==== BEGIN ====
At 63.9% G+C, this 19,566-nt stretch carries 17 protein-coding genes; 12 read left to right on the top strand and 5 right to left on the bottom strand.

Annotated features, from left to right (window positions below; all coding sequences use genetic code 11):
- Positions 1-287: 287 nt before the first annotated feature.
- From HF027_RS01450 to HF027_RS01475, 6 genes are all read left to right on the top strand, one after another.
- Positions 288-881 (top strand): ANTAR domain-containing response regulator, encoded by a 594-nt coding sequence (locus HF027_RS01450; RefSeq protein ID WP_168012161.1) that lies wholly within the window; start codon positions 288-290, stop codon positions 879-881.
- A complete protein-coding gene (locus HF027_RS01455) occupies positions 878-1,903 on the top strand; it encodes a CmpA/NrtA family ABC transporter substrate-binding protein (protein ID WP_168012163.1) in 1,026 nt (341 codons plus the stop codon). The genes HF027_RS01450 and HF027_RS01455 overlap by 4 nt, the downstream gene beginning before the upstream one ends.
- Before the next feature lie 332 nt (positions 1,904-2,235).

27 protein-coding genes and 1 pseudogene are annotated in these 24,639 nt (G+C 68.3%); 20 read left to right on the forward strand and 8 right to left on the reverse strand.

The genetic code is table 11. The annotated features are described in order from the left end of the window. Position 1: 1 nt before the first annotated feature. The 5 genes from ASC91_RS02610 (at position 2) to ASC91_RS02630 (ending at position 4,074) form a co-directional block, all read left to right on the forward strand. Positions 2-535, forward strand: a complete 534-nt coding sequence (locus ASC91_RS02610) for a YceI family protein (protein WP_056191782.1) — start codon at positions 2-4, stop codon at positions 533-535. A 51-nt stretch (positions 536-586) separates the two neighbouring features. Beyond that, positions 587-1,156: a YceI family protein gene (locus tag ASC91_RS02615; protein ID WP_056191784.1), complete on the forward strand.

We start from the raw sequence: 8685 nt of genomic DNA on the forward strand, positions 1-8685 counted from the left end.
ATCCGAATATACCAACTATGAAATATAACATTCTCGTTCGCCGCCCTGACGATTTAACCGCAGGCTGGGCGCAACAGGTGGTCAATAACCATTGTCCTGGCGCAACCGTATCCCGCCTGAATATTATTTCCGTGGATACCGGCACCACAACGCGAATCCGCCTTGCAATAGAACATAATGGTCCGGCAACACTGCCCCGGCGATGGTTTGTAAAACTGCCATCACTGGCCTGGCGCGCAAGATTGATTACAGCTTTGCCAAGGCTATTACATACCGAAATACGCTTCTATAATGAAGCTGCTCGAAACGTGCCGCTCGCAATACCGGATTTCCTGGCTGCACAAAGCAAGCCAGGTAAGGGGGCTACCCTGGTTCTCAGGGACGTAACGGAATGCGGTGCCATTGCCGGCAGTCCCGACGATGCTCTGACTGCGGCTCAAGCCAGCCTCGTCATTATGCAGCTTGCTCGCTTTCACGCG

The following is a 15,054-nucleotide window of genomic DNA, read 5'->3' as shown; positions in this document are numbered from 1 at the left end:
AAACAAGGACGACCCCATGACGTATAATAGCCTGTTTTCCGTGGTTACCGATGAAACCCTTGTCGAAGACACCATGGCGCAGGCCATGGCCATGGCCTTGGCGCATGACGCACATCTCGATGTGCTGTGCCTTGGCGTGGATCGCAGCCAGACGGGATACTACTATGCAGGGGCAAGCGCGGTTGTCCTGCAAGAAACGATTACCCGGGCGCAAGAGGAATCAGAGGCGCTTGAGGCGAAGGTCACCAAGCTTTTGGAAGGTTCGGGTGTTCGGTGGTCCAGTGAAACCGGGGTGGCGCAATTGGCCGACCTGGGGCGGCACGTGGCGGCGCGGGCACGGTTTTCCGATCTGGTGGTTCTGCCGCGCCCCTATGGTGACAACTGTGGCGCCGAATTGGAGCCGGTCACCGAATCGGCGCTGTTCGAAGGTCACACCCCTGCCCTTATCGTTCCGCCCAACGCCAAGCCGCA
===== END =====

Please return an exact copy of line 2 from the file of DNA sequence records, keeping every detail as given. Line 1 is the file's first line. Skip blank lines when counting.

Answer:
Annotated features, from left to right (window positions below; all coding sequences use genetic code 11):